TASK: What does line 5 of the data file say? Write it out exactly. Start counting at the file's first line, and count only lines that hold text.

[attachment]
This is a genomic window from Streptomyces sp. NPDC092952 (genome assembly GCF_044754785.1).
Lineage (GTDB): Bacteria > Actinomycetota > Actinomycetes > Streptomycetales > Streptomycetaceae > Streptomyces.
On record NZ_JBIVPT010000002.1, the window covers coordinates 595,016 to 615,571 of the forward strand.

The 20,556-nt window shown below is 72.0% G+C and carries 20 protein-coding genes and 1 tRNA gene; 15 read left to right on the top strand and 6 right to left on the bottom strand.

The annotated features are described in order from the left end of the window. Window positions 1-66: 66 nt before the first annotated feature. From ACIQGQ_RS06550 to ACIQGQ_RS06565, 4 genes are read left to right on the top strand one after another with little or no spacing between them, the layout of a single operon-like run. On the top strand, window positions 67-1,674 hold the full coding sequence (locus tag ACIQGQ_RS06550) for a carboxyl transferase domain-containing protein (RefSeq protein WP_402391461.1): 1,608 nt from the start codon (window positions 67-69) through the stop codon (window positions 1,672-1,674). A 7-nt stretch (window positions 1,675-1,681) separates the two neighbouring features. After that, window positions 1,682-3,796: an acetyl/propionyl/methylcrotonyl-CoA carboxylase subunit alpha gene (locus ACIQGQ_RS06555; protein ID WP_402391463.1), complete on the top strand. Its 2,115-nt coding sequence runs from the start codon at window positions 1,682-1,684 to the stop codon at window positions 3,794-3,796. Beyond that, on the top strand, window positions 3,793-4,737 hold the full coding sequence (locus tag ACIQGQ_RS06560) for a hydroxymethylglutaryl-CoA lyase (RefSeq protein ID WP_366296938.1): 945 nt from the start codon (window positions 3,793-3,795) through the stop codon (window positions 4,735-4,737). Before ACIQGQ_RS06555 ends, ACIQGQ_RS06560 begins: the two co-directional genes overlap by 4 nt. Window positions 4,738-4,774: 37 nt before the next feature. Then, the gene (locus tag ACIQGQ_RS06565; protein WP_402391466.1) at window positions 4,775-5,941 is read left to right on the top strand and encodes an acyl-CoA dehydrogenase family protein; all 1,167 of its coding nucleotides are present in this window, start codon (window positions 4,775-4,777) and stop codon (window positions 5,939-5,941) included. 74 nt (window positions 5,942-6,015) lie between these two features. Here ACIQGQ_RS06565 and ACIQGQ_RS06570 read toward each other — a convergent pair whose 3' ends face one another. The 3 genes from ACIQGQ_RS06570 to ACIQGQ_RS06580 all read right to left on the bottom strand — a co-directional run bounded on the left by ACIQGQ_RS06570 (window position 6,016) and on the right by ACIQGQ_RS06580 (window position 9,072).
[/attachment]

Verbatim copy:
The annotated features are described in order from the left end of the window. Window positions 1-66: 66 nt before the first annotated feature. From ACIQGQ_RS06550 to ACIQGQ_RS06565, 4 genes are read left to right on the top strand one after another with little or no spacing between them, the layout of a single operon-like run. On the top strand, window positions 67-1,674 hold the full coding sequence (locus tag ACIQGQ_RS06550) for a carboxyl transferase domain-containing protein (RefSeq protein WP_402391461.1): 1,608 nt from the start codon (window positions 67-69) through the stop codon (window positions 1,672-1,674). A 7-nt stretch (window positions 1,675-1,681) separates the two neighbouring features. After that, window positions 1,682-3,796: an acetyl/propionyl/methylcrotonyl-CoA carboxylase subunit alpha gene (locus ACIQGQ_RS06555; protein ID WP_402391463.1), complete on the top strand. Its 2,115-nt coding sequence runs from the start codon at window positions 1,682-1,684 to the stop codon at window positions 3,794-3,796. Beyond that, on the top strand, window positions 3,793-4,737 hold the full coding sequence (locus tag ACIQGQ_RS06560) for a hydroxymethylglutaryl-CoA lyase (RefSeq protein ID WP_366296938.1): 945 nt from the start codon (window positions 3,793-3,795) through the stop codon (window positions 4,735-4,737). Before ACIQGQ_RS06555 ends, ACIQGQ_RS06560 begins: the two co-directional genes overlap by 4 nt. Window positions 4,738-4,774: 37 nt before the next feature. Then, the gene (locus tag ACIQGQ_RS06565; protein WP_402391466.1) at window positions 4,775-5,941 is read left to right on the top strand and encodes an acyl-CoA dehydrogenase family protein; all 1,167 of its coding nucleotides are present in this window, start codon (window positions 4,775-4,777) and stop codon (window positions 5,939-5,941) included. 74 nt (window positions 5,942-6,015) lie between these two features. Here ACIQGQ_RS06565 and ACIQGQ_RS06570 read toward each other — a convergent pair whose 3' ends face one another. The 3 genes from ACIQGQ_RS06570 to ACIQGQ_RS06580 all read right to left on the bottom strand — a co-directional run bounded on the left by ACIQGQ_RS06570 (window position 6,016) and on the right by ACIQGQ_RS06580 (window position 9,072).